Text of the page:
More fencing at Talking Water

The posts have been planted in holes filled with concrete.

The posts have been planted in holes filled with concrete.

The fencing of America continues, this time at the Talking Water Gardens of Albany and Millersburg near the Willamette River. Why, you ask. Because they said so. The "they" in this case is the Oregon Department of Environmental Quality.

On a bike ride, I  noticed the fence under construction for about a quarter of a mile along the northeastern perimeter of the 39-acre engineered wetlands that opened in June 2012. There's nothing on the outside of the perimeter path other than a vast tangle of blackberry vines and then First Lake. So why a fence?

Because it's required under the funding agreement with the Department of Environmental Quality that helped pay for this project, I learned from Chris Bailey, the city of Albany's interim public works operations director. The $13 million Water Gardens were partly paid for with $8 million in grants and loans, including federal stimulus money, funneled through the state DEQ.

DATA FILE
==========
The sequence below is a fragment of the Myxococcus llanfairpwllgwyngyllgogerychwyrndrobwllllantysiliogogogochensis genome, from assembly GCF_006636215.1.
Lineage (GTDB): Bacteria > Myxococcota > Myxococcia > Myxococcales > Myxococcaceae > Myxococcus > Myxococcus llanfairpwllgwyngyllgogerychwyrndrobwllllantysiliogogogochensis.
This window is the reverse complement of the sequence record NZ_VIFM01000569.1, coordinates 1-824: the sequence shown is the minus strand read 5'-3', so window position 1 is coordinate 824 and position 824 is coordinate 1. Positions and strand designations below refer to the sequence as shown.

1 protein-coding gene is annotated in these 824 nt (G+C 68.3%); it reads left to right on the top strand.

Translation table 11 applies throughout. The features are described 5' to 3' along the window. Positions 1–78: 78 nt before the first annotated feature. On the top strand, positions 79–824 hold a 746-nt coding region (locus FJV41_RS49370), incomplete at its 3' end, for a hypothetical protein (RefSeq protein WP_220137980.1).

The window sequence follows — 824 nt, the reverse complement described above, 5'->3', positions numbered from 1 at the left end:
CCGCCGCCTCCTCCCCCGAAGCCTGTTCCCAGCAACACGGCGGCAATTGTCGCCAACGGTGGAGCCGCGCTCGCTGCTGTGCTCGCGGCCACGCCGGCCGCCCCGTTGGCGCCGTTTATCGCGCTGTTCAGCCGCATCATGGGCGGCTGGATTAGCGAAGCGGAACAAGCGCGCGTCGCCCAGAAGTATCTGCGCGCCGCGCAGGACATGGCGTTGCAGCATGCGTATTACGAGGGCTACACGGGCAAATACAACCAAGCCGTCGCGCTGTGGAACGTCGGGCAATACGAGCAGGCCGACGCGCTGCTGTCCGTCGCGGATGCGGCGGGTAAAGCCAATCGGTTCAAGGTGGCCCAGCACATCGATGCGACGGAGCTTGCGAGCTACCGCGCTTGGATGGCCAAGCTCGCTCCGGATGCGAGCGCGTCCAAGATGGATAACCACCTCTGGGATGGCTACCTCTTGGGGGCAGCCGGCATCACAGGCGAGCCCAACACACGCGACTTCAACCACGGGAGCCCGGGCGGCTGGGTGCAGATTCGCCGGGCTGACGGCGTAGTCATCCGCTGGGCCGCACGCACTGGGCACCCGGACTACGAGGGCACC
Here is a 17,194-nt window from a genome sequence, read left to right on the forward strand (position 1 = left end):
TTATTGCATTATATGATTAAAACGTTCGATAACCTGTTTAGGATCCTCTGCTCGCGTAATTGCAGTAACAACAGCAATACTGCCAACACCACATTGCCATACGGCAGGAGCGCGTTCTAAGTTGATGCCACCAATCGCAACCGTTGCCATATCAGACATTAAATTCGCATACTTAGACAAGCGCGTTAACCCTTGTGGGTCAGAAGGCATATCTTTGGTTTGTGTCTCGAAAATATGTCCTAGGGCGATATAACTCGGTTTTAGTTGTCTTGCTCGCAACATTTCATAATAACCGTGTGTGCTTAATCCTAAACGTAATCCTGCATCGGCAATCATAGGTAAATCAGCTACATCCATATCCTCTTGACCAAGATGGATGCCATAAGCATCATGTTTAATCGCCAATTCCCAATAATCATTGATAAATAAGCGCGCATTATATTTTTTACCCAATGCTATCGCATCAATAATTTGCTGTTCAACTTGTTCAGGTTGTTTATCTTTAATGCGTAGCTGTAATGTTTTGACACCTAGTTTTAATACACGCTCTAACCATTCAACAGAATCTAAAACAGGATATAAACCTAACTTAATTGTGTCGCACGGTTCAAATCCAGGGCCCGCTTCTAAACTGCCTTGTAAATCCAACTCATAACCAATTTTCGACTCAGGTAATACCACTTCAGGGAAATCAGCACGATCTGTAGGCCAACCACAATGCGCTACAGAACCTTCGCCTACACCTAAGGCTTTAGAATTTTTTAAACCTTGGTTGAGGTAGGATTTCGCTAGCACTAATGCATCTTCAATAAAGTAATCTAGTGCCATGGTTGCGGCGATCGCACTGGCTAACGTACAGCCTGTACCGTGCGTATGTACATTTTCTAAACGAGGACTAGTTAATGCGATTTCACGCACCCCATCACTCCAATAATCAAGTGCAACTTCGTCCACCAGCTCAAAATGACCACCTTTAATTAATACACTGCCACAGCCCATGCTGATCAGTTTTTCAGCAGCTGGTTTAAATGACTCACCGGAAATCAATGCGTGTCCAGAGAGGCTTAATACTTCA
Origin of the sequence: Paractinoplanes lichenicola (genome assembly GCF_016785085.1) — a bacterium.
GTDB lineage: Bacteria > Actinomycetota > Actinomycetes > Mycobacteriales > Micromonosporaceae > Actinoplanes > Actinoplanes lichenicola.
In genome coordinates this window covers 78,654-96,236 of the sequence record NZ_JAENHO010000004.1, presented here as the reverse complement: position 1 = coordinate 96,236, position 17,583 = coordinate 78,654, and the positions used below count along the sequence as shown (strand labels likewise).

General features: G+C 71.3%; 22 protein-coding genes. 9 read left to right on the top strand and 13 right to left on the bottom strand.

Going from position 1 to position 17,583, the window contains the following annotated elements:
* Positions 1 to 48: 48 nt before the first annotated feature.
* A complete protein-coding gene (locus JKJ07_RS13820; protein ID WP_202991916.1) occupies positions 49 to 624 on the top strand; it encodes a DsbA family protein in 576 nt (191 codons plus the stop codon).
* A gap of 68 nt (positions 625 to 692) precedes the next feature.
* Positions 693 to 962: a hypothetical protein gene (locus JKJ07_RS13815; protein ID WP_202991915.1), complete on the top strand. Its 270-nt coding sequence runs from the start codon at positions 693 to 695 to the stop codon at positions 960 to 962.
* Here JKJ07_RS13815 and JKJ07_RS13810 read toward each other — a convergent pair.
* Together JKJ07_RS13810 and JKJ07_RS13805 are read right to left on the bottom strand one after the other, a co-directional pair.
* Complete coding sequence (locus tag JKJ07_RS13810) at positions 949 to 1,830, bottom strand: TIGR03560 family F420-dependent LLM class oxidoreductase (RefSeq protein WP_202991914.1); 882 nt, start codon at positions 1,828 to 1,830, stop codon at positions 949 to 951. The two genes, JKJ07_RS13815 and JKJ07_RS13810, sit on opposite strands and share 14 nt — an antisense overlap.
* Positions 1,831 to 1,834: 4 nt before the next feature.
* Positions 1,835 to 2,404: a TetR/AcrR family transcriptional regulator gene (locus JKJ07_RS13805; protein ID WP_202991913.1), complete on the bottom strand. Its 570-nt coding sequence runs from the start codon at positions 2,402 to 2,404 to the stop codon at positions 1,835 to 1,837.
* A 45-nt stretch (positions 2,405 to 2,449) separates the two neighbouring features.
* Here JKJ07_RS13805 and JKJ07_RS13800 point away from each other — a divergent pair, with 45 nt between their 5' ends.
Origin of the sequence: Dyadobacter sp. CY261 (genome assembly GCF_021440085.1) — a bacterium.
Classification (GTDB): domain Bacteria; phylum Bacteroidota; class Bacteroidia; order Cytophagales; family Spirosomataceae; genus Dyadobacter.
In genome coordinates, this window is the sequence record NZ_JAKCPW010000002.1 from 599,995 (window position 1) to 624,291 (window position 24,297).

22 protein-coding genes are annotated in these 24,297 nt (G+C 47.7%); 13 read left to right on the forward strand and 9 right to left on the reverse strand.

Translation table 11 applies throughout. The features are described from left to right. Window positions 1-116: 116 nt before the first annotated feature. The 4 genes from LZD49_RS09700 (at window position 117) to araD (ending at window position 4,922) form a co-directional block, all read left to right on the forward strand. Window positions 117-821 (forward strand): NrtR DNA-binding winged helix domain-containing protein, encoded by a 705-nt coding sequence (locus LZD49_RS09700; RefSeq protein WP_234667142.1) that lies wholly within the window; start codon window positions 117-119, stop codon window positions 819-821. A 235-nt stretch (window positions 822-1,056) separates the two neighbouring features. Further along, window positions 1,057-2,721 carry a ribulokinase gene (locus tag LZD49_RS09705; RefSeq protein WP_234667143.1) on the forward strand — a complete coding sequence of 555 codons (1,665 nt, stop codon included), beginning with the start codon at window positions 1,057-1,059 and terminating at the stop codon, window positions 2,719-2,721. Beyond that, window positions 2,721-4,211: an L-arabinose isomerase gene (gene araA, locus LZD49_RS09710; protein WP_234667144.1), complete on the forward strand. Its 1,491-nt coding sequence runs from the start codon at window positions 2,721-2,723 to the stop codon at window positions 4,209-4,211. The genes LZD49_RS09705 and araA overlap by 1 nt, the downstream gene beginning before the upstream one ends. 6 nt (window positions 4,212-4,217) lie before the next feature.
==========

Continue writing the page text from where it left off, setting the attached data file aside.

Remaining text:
Bailey told me that part of the deal with the DEQ was that a fence be installed to secure the facility in case securing it -- keeping people out, that is -- should ever become necessary. She couldn't think of an example of such a dire emergency in this system of paths, ponds, weirs and waterfalls, and neither could I. She did mention that some time back, somebody reported a "suspicious device," and they had to station guards on various points to keep people out while the bomb squad determined it was a harmless geocache.

About half the perimeter is already fenced, and the city has budgeted $50,000 to complete the chain link barrier now being built. Will people still be able to reach that cornucopia of blackberries down the bank? Only if they can figure out a way around the fence. (hh)

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